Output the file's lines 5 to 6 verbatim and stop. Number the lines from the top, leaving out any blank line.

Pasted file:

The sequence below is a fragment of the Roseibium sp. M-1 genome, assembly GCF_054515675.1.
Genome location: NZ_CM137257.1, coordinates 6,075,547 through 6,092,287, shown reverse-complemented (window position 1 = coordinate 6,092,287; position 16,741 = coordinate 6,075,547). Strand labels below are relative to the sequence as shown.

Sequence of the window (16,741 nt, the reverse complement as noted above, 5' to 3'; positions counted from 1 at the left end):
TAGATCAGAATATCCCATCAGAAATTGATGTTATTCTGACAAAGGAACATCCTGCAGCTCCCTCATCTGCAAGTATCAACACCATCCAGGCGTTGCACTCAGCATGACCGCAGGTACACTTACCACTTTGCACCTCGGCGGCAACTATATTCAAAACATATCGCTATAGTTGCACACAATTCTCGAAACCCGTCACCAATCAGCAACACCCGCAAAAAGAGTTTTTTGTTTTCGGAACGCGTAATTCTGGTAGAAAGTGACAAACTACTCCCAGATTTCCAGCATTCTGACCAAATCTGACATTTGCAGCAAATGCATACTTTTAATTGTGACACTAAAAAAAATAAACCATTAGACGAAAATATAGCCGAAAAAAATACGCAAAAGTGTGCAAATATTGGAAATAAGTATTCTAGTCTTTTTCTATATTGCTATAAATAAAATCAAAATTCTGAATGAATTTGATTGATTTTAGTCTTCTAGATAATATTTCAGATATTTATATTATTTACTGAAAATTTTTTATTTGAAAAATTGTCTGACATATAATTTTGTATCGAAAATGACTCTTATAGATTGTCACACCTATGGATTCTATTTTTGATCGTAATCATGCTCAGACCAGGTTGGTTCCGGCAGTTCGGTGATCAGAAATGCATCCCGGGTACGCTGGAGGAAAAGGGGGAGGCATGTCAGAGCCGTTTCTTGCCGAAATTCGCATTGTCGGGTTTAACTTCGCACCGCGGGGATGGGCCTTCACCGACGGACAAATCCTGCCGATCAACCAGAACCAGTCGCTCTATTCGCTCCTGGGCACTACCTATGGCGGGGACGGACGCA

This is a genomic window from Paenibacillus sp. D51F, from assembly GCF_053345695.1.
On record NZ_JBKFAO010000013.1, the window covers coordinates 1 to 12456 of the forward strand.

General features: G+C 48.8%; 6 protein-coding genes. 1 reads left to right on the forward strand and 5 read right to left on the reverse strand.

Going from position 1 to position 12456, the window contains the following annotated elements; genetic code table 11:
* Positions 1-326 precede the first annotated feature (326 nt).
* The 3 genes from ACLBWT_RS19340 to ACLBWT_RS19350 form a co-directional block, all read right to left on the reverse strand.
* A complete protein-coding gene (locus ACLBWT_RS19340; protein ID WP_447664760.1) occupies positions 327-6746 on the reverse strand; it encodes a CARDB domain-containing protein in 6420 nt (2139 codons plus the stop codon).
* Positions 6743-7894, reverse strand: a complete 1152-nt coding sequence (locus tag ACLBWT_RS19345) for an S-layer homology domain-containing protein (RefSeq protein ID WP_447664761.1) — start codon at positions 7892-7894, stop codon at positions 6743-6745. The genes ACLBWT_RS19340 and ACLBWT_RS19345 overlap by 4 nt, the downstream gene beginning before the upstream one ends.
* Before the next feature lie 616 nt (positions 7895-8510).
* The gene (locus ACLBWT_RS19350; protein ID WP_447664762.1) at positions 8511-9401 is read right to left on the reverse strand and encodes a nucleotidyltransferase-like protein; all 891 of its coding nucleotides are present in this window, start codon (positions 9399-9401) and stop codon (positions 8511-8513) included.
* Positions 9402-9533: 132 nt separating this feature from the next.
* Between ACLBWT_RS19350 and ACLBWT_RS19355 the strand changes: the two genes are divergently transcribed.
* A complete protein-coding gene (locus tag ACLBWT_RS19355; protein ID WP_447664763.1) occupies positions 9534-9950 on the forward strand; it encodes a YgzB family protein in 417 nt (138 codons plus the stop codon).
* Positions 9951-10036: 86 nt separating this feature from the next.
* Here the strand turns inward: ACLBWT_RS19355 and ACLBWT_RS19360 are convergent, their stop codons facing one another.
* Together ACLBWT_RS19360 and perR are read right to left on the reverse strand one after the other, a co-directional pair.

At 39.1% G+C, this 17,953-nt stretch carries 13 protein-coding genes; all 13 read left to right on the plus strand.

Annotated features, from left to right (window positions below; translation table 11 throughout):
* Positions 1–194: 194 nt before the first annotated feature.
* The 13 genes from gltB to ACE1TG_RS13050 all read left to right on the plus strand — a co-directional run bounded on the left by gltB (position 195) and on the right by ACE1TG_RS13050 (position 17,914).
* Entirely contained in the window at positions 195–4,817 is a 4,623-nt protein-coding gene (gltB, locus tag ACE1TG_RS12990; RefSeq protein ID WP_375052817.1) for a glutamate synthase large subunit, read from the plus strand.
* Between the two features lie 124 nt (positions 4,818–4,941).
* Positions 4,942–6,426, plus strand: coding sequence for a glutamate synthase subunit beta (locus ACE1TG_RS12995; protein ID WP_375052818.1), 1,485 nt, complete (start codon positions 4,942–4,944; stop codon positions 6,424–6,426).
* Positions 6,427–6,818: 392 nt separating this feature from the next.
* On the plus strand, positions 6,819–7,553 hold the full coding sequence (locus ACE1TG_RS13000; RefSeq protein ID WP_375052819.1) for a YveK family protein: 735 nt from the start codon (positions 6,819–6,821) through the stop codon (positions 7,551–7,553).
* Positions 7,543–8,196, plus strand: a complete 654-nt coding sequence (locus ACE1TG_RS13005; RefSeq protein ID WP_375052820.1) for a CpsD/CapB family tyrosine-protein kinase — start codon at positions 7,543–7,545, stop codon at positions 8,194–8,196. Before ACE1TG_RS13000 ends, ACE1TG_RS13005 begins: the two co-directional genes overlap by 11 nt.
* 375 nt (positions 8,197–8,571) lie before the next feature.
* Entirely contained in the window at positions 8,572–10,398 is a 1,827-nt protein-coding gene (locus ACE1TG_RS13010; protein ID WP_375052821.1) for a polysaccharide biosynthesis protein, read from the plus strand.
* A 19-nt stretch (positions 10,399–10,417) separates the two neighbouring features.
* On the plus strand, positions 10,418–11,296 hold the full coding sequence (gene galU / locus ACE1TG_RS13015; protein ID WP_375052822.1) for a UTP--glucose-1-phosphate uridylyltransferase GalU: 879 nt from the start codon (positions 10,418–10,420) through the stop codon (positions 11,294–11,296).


This is a genomic window from Paenibacillus sp. D51F, from assembly GCF_053345695.1.
On record NZ_JBKFAO010000013.1, the window covers coordinates 1 to 12456 of the forward strand.